My contribution to Stop Cyberbullying Day is going to be threefold. First, this quick quiz:
Second, although my graphic design skills aren’t the greatest, I made some badges that can be used by others as desired:
Third, I created an online presentation that outlines the basic legal parameters for dealing with student or employee cyberbullying incidents:
- Administrator’s Guide to Cyberbullying (23 minutes)
I made it quickly, so it’s not as polished as it could be, but I hope that it’s helpful for school administrators and other technology leaders across the country. The presentation goes into detail about the six cyberbullying cases that have resulted in a judicial decision, describes why five of those cases have gone against the school officials, and then outlines some other options that schools have for dealing with electronic bullying or harassment. [FYI, the presentation is a modified version of the longer presentation I gave on this topic last December. Comments or suggestions regarding the presentation are most welcome. I can revise and repost it easily.]
I’m looking forward to seeing other folks’ contributions to Stop Cyberbullying Day and am hopeful that we’ll see a significant flurry of activity on this topic today. Thanks, Andy, for this great idea.
Update: here’s another case that went against the school.
I ran across this page today (thanks, Vicki Davis!):
I am of the strong opinion that whoever wrote this is incorrect. Any public school action, including putting something in an AUP, can give rise to a constitutional claim. The AUP is no different than any other activity in which a school might engage. I believe that it’s significantly false to say that educators can transform cyberbullying issues from constitutional into contractual issues simply by inserting a provision into a school’s AUP and believe there is case law to back up my opinion. Administrators rely on this web page at their peril.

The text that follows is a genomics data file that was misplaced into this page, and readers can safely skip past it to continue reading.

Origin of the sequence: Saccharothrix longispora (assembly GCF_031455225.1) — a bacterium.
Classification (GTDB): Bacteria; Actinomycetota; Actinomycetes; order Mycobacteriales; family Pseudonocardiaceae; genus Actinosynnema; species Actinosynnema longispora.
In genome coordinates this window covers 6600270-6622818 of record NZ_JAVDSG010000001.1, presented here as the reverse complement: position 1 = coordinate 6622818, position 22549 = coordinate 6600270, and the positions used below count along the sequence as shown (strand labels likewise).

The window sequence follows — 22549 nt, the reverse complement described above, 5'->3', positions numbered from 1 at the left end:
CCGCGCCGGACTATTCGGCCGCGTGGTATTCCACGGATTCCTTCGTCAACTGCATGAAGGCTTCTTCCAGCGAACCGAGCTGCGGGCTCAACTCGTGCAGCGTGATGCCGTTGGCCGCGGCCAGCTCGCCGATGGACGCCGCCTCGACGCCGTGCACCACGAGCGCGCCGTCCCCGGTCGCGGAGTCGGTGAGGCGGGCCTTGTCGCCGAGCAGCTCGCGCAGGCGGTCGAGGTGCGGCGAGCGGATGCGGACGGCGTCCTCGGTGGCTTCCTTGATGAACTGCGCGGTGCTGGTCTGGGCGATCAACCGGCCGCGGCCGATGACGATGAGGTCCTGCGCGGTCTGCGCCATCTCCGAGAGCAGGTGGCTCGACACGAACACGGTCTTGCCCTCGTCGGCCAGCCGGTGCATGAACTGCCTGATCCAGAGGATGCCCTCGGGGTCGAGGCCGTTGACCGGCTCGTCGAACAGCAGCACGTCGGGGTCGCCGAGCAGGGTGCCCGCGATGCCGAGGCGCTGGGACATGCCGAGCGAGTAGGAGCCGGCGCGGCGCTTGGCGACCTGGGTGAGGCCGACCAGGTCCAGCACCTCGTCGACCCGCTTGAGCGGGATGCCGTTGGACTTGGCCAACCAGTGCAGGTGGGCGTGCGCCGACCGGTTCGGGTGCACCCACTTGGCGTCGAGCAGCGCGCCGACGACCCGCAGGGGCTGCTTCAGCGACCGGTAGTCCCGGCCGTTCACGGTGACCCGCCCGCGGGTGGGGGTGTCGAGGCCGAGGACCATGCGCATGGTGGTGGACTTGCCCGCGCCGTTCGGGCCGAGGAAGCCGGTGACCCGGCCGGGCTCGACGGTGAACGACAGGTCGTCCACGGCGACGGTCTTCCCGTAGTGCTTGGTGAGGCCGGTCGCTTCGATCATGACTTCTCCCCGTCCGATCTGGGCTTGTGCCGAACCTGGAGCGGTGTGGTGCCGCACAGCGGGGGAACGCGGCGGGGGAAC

Furthermore, the basic law of contracts implies equal bargaining power by both parties. AUPs clearly do not reflect such since the only alternative for kids to signing an AUP is not to use school computing equipment at all (which is a different legal/educational issue that I might blog on sometime). I think courts are going to be skeptical of this ‘contractual’ argument on this front too.
Long time reader, first time commenter. Thanks for the helpful presentation. It is a real eye opener. (I thought 3 of the 6 had a chance…oops!)
Thanks for the helpful resources.
A suggestion, on the breeze presentation, slide 9 was confusing when you kept using the same wording “the student”, I had to watch it a few times to realize which student you were talking about. Perhaps a clarification if you choose to re-record this for another presentation or anything.
Thanks so much!
Thanks for the feedback, Chris. I’ll check it out.
The Cyberbullying audio needs to rated X. I was offended by the language I did not expect. I could never use this as a training audio.